Arthur Nwankwo- the end of struggles and political activism

Dr. Arthur Agwuncha Nwankwo, writer, publisher and political activist, is dead. He was 78 years old.

He died on Saturday at the University of Nigeria Teaching Hospital in Enugu.

Kanayo Esinulo, veteran journalist who confirmed his death said: “Dr. Nwankwo fought battles for our people and and won many. He never ever detracted from values that he cherished. Ndigbo will miss him. I will miss him, so much.””

Nwankwo was born on August 19, 1942, in Ajali, Anambra state, located in the South-Eastern part of Nigeria. He grew from humble beginnings to become one of Nigeria’s foremost authors, publishers, historians and political commentators.

He had a bachelor’s degree in History and Political Science from Eastern Mennonite University, Harrissonburg, Virginia. Master of Arts from Deuquesne University in Pittsburgh Pennsylvania, and D.Lit (honoris causa) from Shaw University in Raleigh North Carolina. Nwankwo also has a Howard connection – he attended summer schools at Howard between 1963 and 1967.

Dr Nwankwo was a publisher, award winning author and Chairman, Fourth Dimension Publishing Company, the largest publishing company in sub-Saharan Africa with over 1,500 titles. He has authored over 27 books and numerous articles.

He was convicted of sedition during 2nd Republic (1982) and sentenced to 12 months imprisonment with hard labour and 50 naira fine for his book “How Jim Nwobodo Rules Anambra State”. This conviction was later quashed by an Appeal Court acquitting and discharging him of all charges. A Supreme Court investigation, later resulted in the sacking of Justice Emmanuel Araka, Francis O. Nwokedi and the Court Registrar, who participated in the lower court ruling.

This case is now a locus classicus in Nigeria’s legal, and judicial system and resulted in sedition being expunged from Nigeria’s Criminal Law.

As a politician, Dr. Nwankwo unsuccessfully ran for the Governorship in 1983 on the platform of the Peoples Redemption Party (PRP). During the Babangida transition programme, his group, the Liberal Convention was not registered so he opted not to join any of the military created parties – Social Democratic Party (SDP) and National Republican Convention (NRC). He was a leading member of the unregistered People Progressive Party (PPP), an alliance comprising the Eastern Mandate Union/Afenifere/Movement of National Reformation and all the progressive forces in the South and Middle Belt. Dr Nwankwo was the National Democratic Coalition (NADECO) Vice Chairman, and one of the NADECO delegates to the Commonwealth Ministerial Action Group (C.M.A.G), in London, in 1997. Following his CMAG testimony he was a guest of U.S. Government and numerous U.S. based International Agencies. When prominent black leaders wrote to Bill Clinton to support the pro-democracy movements in Nigeria and apply more pressure on Nigeria’s dictator, Dr Nwankwo was the only non-African-American among the 23 honored to sign the letter. As a result of his tenacious opposition to the military dictatorship he was arrested on June 3, I998 and was released four weeks later after the death of the military dictator, Sani Ababcha.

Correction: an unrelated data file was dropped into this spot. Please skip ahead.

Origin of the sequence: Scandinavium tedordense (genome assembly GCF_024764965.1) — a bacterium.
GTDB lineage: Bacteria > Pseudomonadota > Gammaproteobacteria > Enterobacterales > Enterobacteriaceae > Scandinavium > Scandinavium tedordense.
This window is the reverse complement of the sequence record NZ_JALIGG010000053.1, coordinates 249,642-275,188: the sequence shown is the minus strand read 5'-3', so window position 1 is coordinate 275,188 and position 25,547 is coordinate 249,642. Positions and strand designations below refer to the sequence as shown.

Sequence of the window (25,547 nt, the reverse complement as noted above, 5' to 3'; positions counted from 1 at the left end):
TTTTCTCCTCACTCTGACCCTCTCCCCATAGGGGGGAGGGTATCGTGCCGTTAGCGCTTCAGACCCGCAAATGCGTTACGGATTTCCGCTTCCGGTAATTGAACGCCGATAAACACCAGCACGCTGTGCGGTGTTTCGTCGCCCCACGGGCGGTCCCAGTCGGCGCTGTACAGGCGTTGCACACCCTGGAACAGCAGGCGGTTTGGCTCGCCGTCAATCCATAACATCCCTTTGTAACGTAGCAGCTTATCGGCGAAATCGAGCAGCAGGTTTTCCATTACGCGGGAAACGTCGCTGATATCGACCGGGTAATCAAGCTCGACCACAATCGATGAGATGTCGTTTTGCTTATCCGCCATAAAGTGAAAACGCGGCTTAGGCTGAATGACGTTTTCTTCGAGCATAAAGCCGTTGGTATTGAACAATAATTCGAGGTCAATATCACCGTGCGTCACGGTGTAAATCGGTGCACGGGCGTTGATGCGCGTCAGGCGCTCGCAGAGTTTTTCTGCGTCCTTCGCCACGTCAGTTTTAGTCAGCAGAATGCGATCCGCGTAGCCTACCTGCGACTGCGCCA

Owei Lakemfa, journalist, labour activist, civil rights advocate said in a tribute to Nwankwo: “A giant in a country of political lilliputians, a fearless and unconquerable general of the masses and unmatchable intellectual gladiator, Dr. Arthur Agwuncha Nwankwo on February 1, 2020, moved on to other battle fields, head unbowed and faith in the African people, unshaken. The struggle continues; a people united, can never be defeated.”